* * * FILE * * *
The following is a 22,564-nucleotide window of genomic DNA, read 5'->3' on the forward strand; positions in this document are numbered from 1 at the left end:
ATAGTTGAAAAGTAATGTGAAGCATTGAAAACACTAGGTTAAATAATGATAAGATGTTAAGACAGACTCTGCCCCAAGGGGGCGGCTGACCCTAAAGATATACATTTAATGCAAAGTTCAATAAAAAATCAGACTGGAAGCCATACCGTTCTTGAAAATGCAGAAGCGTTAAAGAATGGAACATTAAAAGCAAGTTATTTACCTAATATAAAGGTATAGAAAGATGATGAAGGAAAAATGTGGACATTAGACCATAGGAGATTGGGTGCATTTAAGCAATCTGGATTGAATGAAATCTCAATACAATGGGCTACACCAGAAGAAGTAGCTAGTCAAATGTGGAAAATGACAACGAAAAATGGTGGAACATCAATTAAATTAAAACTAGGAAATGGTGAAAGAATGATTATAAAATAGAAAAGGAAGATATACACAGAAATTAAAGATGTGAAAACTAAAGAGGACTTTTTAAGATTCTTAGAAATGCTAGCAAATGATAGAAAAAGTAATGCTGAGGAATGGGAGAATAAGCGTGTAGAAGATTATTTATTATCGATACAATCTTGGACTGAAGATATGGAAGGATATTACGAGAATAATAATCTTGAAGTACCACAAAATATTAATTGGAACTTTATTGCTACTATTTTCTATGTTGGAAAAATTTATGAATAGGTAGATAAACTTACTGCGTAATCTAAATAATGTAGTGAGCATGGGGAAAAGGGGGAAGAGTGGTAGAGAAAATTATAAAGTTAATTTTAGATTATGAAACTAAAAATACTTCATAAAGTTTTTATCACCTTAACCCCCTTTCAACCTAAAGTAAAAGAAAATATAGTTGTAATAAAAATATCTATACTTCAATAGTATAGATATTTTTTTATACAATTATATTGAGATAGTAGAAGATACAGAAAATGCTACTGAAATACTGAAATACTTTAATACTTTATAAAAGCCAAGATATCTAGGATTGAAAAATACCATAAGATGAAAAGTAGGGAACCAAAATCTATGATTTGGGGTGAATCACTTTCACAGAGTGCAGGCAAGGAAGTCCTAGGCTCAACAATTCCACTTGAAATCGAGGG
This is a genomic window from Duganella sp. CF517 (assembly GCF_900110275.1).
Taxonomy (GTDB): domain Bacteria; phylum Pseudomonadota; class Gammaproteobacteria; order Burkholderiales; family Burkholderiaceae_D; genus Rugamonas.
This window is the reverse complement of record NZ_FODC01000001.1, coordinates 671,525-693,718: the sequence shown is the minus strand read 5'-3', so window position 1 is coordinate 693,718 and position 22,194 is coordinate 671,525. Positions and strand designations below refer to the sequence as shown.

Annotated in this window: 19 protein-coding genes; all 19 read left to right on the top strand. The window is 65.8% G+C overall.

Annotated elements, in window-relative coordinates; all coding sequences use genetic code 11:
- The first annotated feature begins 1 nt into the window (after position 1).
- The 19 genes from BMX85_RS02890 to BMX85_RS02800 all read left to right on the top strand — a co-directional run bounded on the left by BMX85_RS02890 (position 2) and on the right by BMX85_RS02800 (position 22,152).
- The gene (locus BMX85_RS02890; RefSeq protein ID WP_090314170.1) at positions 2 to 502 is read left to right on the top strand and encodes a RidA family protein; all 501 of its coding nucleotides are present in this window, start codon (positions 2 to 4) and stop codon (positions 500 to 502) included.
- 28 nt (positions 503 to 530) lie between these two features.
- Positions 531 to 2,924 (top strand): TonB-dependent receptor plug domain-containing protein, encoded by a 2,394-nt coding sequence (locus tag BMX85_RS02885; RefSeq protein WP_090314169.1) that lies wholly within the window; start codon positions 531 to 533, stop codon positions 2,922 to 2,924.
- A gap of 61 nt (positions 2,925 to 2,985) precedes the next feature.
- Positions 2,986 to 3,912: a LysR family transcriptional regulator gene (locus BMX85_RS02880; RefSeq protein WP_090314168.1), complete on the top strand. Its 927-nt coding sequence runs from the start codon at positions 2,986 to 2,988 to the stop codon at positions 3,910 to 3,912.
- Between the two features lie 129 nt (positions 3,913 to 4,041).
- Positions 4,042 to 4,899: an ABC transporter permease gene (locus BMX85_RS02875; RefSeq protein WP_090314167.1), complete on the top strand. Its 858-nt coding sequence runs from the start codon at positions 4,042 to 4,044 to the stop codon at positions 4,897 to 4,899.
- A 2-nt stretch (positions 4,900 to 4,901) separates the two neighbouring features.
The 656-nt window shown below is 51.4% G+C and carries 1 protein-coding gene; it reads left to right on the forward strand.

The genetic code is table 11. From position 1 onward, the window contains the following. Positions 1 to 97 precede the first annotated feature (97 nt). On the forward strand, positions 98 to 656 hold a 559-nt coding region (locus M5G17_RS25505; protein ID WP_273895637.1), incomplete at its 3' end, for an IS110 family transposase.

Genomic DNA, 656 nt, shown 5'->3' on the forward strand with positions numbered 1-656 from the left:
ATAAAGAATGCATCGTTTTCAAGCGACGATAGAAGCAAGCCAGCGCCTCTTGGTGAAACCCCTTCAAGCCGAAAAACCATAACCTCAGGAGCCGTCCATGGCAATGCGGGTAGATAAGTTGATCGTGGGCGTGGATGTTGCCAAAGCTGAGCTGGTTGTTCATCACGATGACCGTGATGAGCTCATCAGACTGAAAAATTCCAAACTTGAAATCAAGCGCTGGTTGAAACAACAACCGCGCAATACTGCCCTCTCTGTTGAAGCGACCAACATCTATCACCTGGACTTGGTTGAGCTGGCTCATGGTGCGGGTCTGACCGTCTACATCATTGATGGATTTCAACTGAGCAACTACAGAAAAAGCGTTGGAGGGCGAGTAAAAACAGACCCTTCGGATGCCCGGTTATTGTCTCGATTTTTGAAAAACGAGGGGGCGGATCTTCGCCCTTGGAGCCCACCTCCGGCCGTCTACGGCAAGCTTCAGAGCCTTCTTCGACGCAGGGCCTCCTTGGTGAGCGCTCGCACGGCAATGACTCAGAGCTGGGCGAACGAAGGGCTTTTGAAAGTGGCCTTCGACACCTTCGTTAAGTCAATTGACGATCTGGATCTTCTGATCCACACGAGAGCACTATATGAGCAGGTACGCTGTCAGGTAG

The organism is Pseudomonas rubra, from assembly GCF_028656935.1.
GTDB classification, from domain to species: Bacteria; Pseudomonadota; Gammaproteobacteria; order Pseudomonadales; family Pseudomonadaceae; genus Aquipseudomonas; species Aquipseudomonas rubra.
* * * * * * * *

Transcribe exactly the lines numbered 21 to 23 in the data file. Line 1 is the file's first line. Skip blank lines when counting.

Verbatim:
ATAAAGAATGCATCGTTTTCAAGCGACGATAGAAGCAAGCCAGCGCCTCTTGGTGAAACCCCTTCAAGCCGAAAAACCATAACCTCAGGAGCCGTCCATGGCAATGCGGGTAGATAAGTTGATCGTGGGCGTGGATGTTGCCAAAGCTGAGCTGGTTGTTCATCACGATGACCGTGATGAGCTCATCAGACTGAAAAATTCCAAACTTGAAATCAAGCGCTGGTTGAAACAACAACCGCGCAATACTGCCCTCTCTGTTGAAGCGACCAACATCTATCACCTGGACTTGGTTGAGCTGGCTCATGGTGCGGGTCTGACCGTCTACATCATTGATGGATTTCAACTGAGCAACTACAGAAAAAGCGTTGGAGGGCGAGTAAAAACAGACCCTTCGGATGCCCGGTTATTGTCTCGATTTTTGAAAAACGAGGGGGCGGATCTTCGCCCTTGGAGCCCACCTCCGGCCGTCTACGGCAAGCTTCAGAGCCTTCTTCGACGCAGGGCCTCCTTGGTGAGCGCTCGCACGGCAATGACTCAGAGCTGGGCGAACGAAGGGCTTTTGAAAGTGGCCTTCGACACCTTCGTTAAGTCAATTGACGATCTGGATCTTCTGATCCACACGAGAGCACTATATGAGCAGGTACGCTGTCAGGTAG

The organism is Pseudomonas rubra, from assembly GCF_028656935.1.
GTDB classification, from domain to species: Bacteria; Pseudomonadota; Gammaproteobacteria; order Pseudomonadales; family Pseudomonadaceae; genus Aquipseudomonas; species Aquipseudomonas rubra.